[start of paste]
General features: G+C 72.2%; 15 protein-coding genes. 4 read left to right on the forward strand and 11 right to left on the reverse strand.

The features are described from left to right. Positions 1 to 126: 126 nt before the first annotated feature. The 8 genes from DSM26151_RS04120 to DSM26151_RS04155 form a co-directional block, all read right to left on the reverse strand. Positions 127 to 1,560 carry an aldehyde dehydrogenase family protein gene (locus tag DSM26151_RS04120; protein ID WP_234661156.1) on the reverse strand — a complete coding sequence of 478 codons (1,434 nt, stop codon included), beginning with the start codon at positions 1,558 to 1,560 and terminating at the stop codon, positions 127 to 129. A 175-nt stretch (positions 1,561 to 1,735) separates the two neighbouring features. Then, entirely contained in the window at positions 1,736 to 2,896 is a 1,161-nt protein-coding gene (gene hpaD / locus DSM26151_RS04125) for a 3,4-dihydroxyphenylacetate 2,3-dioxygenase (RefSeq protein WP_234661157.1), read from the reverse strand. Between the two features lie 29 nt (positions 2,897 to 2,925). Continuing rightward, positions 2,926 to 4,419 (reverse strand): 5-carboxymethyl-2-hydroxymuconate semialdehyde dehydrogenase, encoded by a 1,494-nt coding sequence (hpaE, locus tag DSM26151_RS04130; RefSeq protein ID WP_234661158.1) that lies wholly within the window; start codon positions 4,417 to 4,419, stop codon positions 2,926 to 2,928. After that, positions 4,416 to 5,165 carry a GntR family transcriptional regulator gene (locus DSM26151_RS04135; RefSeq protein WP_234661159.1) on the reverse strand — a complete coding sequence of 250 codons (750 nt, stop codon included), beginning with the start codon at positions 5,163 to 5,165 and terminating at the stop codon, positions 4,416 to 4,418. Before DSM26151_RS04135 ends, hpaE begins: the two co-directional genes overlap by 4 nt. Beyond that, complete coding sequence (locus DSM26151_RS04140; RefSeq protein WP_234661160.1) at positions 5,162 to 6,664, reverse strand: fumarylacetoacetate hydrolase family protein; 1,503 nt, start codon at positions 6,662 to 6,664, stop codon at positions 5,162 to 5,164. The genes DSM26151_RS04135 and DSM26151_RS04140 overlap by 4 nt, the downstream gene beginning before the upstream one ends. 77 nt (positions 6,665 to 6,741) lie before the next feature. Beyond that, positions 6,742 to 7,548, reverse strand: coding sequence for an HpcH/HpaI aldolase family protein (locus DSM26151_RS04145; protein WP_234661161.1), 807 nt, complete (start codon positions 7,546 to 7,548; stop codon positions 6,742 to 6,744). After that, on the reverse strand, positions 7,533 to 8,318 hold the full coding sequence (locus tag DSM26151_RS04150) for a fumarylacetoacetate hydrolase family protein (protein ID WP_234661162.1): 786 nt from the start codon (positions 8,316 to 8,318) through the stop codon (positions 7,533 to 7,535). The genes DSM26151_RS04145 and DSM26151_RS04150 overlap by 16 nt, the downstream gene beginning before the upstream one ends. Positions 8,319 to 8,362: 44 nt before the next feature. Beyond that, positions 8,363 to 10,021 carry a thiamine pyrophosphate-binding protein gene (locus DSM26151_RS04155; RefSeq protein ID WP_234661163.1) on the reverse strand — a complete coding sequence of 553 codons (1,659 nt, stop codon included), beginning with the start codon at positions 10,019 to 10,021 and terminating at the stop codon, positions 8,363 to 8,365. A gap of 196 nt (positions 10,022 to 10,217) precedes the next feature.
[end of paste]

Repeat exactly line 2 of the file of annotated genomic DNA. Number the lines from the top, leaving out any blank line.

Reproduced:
The features are described from left to right. Positions 1 to 126: 126 nt before the first annotated feature. The 8 genes from DSM26151_RS04120 to DSM26151_RS04155 form a co-directional block, all read right to left on the reverse strand. Positions 127 to 1,560 carry an aldehyde dehydrogenase family protein gene (locus tag DSM26151_RS04120; protein ID WP_234661156.1) on the reverse strand — a complete coding sequence of 478 codons (1,434 nt, stop codon included), beginning with the start codon at positions 1,558 to 1,560 and terminating at the stop codon, positions 127 to 129. A 175-nt stretch (positions 1,561 to 1,735) separates the two neighbouring features. Then, entirely contained in the window at positions 1,736 to 2,896 is a 1,161-nt protein-coding gene (gene hpaD / locus DSM26151_RS04125) for a 3,4-dihydroxyphenylacetate 2,3-dioxygenase (RefSeq protein WP_234661157.1), read from the reverse strand. Between the two features lie 29 nt (positions 2,897 to 2,925). Continuing rightward, positions 2,926 to 4,419 (reverse strand): 5-carboxymethyl-2-hydroxymuconate semialdehyde dehydrogenase, encoded by a 1,494-nt coding sequence (hpaE, locus tag DSM26151_RS04130; RefSeq protein ID WP_234661158.1) that lies wholly within the window; start codon positions 4,417 to 4,419, stop codon positions 2,926 to 2,928. After that, positions 4,416 to 5,165 carry a GntR family transcriptional regulator gene (locus DSM26151_RS04135; RefSeq protein WP_234661159.1) on the reverse strand — a complete coding sequence of 250 codons (750 nt, stop codon included), beginning with the start codon at positions 5,163 to 5,165 and terminating at the stop codon, positions 4,416 to 4,418. Before DSM26151_RS04135 ends, hpaE begins: the two co-directional genes overlap by 4 nt. Beyond that, complete coding sequence (locus DSM26151_RS04140; RefSeq protein WP_234661160.1) at positions 5,162 to 6,664, reverse strand: fumarylacetoacetate hydrolase family protein; 1,503 nt, start codon at positions 6,662 to 6,664, stop codon at positions 5,162 to 5,164. The genes DSM26151_RS04135 and DSM26151_RS04140 overlap by 4 nt, the downstream gene beginning before the upstream one ends. 77 nt (positions 6,665 to 6,741) lie before the next feature. Beyond that, positions 6,742 to 7,548, reverse strand: coding sequence for an HpcH/HpaI aldolase family protein (locus DSM26151_RS04145; protein WP_234661161.1), 807 nt, complete (start codon positions 7,546 to 7,548; stop codon positions 6,742 to 6,744). After that, on the reverse strand, positions 7,533 to 8,318 hold the full coding sequence (locus tag DSM26151_RS04150) for a fumarylacetoacetate hydrolase family protein (protein ID WP_234661162.1): 786 nt from the start codon (positions 8,316 to 8,318) through the stop codon (positions 7,533 to 7,535). The genes DSM26151_RS04145 and DSM26151_RS04150 overlap by 16 nt, the downstream gene beginning before the upstream one ends. Positions 8,319 to 8,362: 44 nt before the next feature. Beyond that, positions 8,363 to 10,021 carry a thiamine pyrophosphate-binding protein gene (locus DSM26151_RS04155; RefSeq protein ID WP_234661163.1) on the reverse strand — a complete coding sequence of 553 codons (1,659 nt, stop codon included), beginning with the start codon at positions 10,019 to 10,021 and terminating at the stop codon, positions 8,363 to 8,365. A gap of 196 nt (positions 10,022 to 10,217) precedes the next feature.